In this paper, I assert that the prohibition on the death penalty brings with it an obligation on abolitionist States to refrain from assisting the use of the death penalty in retentionist States. By considering the law on complicity and State responsibility, the obligation to protect under international human rights law, and the practice of States, I argue that although there are jurisdictional issues and although the death penalty is not prohibited under general international law, an obligation to refrain from being complicit in the death penalty is developing in international law.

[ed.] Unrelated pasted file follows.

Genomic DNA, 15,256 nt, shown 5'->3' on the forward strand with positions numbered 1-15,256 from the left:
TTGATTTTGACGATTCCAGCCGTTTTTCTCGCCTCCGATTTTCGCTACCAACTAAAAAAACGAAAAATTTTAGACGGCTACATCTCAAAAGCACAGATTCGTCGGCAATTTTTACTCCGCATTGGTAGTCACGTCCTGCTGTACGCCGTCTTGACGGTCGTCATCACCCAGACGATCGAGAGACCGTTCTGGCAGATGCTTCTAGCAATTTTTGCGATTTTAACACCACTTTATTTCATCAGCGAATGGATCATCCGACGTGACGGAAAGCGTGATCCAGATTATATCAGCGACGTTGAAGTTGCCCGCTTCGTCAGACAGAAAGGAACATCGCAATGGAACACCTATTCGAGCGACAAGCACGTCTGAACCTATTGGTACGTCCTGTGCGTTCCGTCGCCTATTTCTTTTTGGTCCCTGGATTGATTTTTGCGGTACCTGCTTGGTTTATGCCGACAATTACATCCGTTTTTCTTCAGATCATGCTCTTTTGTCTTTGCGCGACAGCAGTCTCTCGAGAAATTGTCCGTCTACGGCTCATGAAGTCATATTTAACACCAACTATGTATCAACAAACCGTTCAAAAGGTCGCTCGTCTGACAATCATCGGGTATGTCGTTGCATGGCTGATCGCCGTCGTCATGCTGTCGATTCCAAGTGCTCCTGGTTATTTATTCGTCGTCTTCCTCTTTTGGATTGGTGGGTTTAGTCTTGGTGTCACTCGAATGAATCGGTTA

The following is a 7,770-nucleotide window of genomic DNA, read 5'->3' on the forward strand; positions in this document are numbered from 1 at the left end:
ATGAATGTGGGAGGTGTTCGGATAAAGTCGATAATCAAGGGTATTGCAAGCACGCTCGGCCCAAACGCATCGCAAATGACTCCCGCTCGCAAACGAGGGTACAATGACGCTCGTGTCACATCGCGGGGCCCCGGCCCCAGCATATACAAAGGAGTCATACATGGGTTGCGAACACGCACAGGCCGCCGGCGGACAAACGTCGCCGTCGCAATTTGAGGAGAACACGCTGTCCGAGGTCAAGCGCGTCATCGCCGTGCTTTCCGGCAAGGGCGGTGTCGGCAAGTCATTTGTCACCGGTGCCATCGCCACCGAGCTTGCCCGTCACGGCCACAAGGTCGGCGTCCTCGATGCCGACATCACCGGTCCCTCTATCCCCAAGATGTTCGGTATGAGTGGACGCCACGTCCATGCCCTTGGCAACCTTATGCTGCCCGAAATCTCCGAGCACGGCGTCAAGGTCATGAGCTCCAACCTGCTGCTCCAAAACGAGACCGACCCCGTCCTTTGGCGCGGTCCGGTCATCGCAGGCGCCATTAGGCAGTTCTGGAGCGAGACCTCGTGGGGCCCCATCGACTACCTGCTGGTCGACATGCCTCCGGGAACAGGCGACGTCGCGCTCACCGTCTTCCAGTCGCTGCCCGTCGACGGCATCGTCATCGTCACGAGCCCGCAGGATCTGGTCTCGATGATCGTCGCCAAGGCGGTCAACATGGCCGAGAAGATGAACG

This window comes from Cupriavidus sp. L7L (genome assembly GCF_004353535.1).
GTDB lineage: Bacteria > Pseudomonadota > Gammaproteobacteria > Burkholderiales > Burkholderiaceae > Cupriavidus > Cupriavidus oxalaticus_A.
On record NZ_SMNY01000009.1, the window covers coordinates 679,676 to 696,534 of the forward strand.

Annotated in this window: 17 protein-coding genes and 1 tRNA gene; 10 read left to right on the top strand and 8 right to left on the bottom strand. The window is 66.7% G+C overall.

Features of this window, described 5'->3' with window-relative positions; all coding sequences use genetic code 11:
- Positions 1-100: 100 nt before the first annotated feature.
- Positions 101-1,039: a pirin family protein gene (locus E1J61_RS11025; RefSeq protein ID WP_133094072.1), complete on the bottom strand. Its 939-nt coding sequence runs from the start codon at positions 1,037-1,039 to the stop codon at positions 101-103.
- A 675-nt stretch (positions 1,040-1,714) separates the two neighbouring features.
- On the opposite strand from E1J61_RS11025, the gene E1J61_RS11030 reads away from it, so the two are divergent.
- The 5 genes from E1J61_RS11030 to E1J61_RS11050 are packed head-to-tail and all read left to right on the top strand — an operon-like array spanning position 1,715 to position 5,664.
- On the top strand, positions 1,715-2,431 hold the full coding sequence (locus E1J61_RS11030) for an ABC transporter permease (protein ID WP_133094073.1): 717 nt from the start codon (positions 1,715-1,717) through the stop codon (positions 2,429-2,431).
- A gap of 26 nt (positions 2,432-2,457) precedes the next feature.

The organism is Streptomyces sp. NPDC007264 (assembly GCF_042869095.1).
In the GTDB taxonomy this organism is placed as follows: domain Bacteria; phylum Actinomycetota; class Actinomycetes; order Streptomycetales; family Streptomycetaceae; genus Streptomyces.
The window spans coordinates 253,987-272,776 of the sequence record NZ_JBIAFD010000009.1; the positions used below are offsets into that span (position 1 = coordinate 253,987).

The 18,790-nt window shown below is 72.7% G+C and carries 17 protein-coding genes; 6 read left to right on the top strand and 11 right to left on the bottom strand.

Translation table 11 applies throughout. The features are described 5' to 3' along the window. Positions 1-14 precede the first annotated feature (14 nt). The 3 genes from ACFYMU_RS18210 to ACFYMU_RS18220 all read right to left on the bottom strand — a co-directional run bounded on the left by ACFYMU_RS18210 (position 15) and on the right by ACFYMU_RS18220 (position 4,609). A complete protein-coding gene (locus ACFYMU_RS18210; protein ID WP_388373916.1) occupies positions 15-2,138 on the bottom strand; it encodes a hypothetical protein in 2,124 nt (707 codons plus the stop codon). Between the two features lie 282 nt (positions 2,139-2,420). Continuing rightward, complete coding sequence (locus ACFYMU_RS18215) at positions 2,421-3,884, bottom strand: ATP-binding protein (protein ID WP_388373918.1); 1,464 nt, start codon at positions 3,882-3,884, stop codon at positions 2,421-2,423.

Email your librarian or administrator to recommend adding this journal to your organisation's collection.
* Views captured on Cambridge Core between September 2016 - 30th May 2017. This data will be updated every 24 hours.